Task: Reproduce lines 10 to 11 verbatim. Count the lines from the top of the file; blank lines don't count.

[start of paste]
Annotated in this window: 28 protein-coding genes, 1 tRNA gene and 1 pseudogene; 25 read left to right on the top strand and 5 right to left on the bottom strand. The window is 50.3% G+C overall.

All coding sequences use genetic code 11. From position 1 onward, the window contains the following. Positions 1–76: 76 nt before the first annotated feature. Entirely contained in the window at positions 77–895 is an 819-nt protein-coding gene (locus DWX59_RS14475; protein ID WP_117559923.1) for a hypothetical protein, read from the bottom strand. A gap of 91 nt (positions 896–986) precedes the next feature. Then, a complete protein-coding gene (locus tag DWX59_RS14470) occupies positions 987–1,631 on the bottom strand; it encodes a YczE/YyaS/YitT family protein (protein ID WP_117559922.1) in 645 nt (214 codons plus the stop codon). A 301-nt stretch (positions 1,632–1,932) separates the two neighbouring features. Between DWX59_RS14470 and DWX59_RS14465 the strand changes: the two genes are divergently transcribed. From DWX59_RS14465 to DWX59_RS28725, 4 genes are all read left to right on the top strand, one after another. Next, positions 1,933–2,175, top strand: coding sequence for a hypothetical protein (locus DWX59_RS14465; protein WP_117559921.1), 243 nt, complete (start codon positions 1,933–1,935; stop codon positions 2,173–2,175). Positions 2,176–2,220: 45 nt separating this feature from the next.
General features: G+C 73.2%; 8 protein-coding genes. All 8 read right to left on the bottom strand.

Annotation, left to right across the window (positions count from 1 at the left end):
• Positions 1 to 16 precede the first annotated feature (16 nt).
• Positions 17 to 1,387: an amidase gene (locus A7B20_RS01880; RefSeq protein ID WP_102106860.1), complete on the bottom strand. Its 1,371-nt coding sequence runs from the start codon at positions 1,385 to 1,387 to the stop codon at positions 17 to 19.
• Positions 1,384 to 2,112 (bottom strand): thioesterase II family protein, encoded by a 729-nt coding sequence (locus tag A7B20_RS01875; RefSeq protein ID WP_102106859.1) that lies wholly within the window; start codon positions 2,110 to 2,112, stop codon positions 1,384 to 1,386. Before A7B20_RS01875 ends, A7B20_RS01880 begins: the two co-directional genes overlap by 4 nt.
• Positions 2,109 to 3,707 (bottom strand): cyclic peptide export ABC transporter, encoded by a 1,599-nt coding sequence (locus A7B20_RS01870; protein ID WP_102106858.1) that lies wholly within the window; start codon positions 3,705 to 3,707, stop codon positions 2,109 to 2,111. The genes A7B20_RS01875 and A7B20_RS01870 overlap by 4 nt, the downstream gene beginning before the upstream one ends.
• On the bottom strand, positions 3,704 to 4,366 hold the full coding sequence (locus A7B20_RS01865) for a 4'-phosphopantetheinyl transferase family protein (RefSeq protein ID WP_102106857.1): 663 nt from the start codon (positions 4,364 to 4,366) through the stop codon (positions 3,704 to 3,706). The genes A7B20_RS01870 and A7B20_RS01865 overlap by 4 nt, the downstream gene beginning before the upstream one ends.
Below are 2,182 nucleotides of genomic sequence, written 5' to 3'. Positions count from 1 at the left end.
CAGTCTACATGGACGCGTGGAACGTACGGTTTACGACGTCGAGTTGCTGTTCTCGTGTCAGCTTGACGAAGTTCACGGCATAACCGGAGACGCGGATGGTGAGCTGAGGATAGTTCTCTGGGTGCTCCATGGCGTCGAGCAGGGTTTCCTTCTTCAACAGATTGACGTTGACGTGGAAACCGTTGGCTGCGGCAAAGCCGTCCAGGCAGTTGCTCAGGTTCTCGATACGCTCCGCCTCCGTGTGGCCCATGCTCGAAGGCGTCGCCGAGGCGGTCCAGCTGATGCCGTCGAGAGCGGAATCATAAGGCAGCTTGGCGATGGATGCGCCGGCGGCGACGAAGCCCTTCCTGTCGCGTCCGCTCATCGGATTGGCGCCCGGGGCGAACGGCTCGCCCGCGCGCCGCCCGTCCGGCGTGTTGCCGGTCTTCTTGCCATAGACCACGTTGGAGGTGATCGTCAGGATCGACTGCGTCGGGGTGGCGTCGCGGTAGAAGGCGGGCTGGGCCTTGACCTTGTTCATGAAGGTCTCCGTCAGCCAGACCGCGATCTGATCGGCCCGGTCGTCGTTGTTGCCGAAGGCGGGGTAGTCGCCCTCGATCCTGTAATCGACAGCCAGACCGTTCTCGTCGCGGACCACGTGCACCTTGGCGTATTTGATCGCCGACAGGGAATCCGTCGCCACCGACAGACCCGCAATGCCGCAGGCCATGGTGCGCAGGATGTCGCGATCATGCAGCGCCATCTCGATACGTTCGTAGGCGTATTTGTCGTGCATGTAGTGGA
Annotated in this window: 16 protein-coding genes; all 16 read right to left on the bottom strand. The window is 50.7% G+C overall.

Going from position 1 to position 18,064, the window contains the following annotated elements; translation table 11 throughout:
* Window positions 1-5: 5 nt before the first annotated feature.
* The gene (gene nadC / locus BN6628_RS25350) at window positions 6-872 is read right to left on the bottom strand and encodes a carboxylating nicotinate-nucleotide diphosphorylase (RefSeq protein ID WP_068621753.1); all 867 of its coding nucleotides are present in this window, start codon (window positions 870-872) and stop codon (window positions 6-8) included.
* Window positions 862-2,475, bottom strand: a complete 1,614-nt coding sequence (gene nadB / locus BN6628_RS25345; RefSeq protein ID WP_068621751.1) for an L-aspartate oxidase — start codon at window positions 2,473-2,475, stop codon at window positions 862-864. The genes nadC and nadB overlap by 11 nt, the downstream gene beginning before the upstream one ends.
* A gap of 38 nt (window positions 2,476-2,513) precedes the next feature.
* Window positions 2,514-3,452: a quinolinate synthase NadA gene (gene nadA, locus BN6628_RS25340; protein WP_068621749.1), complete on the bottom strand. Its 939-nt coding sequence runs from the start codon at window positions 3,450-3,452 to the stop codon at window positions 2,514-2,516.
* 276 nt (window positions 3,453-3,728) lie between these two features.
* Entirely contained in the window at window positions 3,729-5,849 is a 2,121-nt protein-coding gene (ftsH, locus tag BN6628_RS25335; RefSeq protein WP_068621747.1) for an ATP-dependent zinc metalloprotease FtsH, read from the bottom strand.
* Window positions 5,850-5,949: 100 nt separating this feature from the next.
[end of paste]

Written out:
Below are 2,182 nucleotides of genomic sequence, written 5' to 3'. Positions count from 1 at the left end.
CAGTCTACATGGACGCGTGGAACGTACGGTTTACGACGTCGAGTTGCTGTTCTCGTGTCAGCTTGACGAAGTTCACGGCATAACCGGAGACGCGGATGGTGAGCTGAGGATAGTTCTCTGGGTGCTCCATGGCGTCGAGCAGGGTTTCCTTCTTCAACAGATTGACGTTGACGTGGAAACCGTTGGCTGCGGCAAAGCCGTCCAGGCAGTTGCTCAGGTTCTCGATACGCTCCGCCTCCGTGTGGCCCATGCTCGAAGGCGTCGCCGAGGCGGTCCAGCTGATGCCGTCGAGAGCGGAATCATAAGGCAGCTTGGCGATGGATGCGCCGGCGGCGACGAAGCCCTTCCTGTCGCGTCCGCTCATCGGATTGGCGCCCGGGGCGAACGGCTCGCCCGCGCGCCGCCCGTCCGGCGTGTTGCCGGTCTTCTTGCCATAGACCACGTTGGAGGTGATCGTCAGGATCGACTGCGTCGGGGTGGCGTCGCGGTAGAAGGCGGGCTGGGCCTTGACCTTGTTCATGAAGGTCTCCGTCAGCCAGACCGCGATCTGATCGGCCCGGTCGTCGTTGTTGCCGAAGGCGGGGTAGTCGCCCTCGATCCTGTAATCGACAGCCAGACCGTTCTCGTCGCGGACCACGTGCACCTTGGCGTATTTGATCGCCGACAGGGAATCCGTCGCCACCGACAGACCCGCAATGCCGCAGGCCATGGTGCGCAGGATGTCGCGATCATGCAGCGCCATCTCGATACGTTCGTAGGCGTATTTGTCGTGCATGTAGTGGA